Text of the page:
A full-scale US-led assault on the insurgent-held Iraqi city of Falluja is taking place - an attack which has been threatened for weeks.
US-led troops earlier seized control of the main hospital
Up to 15,000 US and Iraqi government troops are involved, backed by aircraft, tanks and artillery.
Witnesses report explosions and flares lighting up the sky, and the noise of battle echoing across the city.
The top US commander in Iraq, Gen George Casey, said there would be a "major confrontation" inside Falluja.
US Defence Secretary Donald Rumsfeld described the insurgents as assassins, terrorists and the remnants of deposed Iraqi leader Saddam Hussein's regime.
The BBC's Paul Wood, who is travelling with one American unit - and whose reporting is subject to military restrictions - reports that US-led forces are gradually forcing their way into the city.
He says it has been an evening of heavy air strikes and tank advances, punctuated by several huge explosions - some of them caused by devices used to detonate roadside bombs, others by weapons caches being detonated.
The main hospital and railway station have already been taken.
Although many of Falluja's residents had left the city ahead of the assault, it is thought that 100,000 civilians could remain in the city.
A US military spokesman estimated that 42 insurgents
were killed across Falluja in the bombardment and skirmishes
before the main assault began.
Two US marines died when their bulldozer turned over into the Euphrates River near Falluja earlier on Monday.
A doctor at a clinic in Falluja, Mohammed Amer, reported
that 12 people in the city had been killed. Seventeen others - including a five-year-old girl and a 10-year-old boy - were wounded, he added.
The head of the committee of Falluja residents which had been negotiating with the Iraqi government before the assault said the city was completely surrounded.
Speaking from outside the city, Khaled al-Jumaily also told the BBC Arabic Service that American and Iraqi government forces had damaged equipment at the hospital, arrested staff, and cut off roads, medical supplies, water and electricity.
He again blamed the authorities for the failure of the talks.
In other developments:
An explosion outside one of the main hospitals in the Iraqi capital Baghdad kills at least three people
Car bombs explode outside two Baghdad churches, killing three people and injuring more than 40 others
A British soldier is killed and two more are injured in a reported roadside bomb attack near their base south of Baghdad
An American soldier dies after his patrol is fired
on in eastern Baghdad
Iraq will hold elections in January,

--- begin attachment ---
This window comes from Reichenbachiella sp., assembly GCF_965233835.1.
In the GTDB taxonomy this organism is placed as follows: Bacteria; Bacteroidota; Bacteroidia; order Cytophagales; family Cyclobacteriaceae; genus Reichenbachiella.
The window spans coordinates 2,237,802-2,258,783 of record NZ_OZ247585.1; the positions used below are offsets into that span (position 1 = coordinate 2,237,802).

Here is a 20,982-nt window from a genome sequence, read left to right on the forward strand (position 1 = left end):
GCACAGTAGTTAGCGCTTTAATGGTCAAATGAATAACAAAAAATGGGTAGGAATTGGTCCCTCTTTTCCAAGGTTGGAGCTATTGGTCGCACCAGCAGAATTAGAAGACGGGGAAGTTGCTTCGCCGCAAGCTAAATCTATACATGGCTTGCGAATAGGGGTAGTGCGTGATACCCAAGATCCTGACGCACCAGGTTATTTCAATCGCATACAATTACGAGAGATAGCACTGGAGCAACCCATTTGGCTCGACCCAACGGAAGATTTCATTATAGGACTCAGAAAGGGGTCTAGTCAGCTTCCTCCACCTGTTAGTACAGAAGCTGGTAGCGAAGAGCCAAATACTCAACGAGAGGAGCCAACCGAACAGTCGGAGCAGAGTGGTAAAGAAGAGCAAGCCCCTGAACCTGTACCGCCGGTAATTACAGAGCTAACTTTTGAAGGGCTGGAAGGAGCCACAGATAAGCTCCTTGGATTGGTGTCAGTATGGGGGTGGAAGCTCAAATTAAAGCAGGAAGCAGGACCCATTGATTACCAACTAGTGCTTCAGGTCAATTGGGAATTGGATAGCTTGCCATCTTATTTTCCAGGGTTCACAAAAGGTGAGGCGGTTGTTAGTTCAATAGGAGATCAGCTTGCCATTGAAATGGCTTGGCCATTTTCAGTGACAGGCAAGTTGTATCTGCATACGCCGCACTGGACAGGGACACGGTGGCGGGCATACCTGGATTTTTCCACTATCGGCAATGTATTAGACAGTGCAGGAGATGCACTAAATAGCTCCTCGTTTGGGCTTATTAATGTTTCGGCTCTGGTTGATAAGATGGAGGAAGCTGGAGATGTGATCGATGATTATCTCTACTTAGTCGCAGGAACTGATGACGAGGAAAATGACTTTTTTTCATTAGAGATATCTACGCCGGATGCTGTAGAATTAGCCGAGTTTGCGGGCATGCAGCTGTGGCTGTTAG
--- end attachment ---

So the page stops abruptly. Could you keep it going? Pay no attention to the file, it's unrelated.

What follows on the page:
despite European Foreign Minister Javier Solana's statement casting doubt on
the deadline, the White House says
Gen Casey confirmed that between 10,000 and 15,000 US and Iraqi troops were involved in the operation, and were facing an estimated 3,000 insurgents inside the city.
He said the mission had been codenamed "Al-faja" ("dawn"), a name chosen by the interim Iraqi Prime Minister, Iyad Allawi.
Prime Minister has power* to:
Restrict freedom of movement, assembly and use of weapons
Cordon off and search suspect areas
Freeze assets of suspected insurgents
Conduct military and security operations in suspect areas with the aid of US-led multinational forces
*Under the National Safety Law passed in July
"What we have generally seen is that there is an
outer-crust of the defence, and... they will probably fall back and go toward the centre of the
city where there be probably a major confrontation," he said.
Gen Casey also said he believed some 50-70% of the civilian population of 200,000 had left the city.
At a Pentagon news conference, Mr Rumsfeld said insurgents based in the city were
determined to resist.
"I think it's a tough business, and it's going to take time," he
Mr Allawi gave the go-ahead for the assault, which is designed to re-establish government
control before January's planned elections.
He also announced
a round-the-clock curfew in Falluja and another nearby
insurgent stronghold, Ramadi, under emergency powers he
was granted the day before.
"The people of Falluja have been taken hostage... and
you need to free them," he told Iraqi
soldiers during a visit to the main
US base outside Falluja just before the attack began.
Asked to comment on the start of the Falluja assault,
United Nations spokesman Fred Eckhard reiterated that
Secretary-General Kofi Annan believed force was sometimes
necessary, but was concerned that the attack could "destabilise
the country at a critical point in the preparation for the
Falluja is a predominantly Sunni Muslim city that has been a hotbed of resistance to the US-led occupation of Iraq following the toppling of Saddam Hussein's regime last year.
Jordanian-born militant Abu Musab al-Zarqawi, said to be behind the kidnapping and killing of foreigners in Iraq, has urged resistance against the US-led attack and said victory will come "in a matter of days".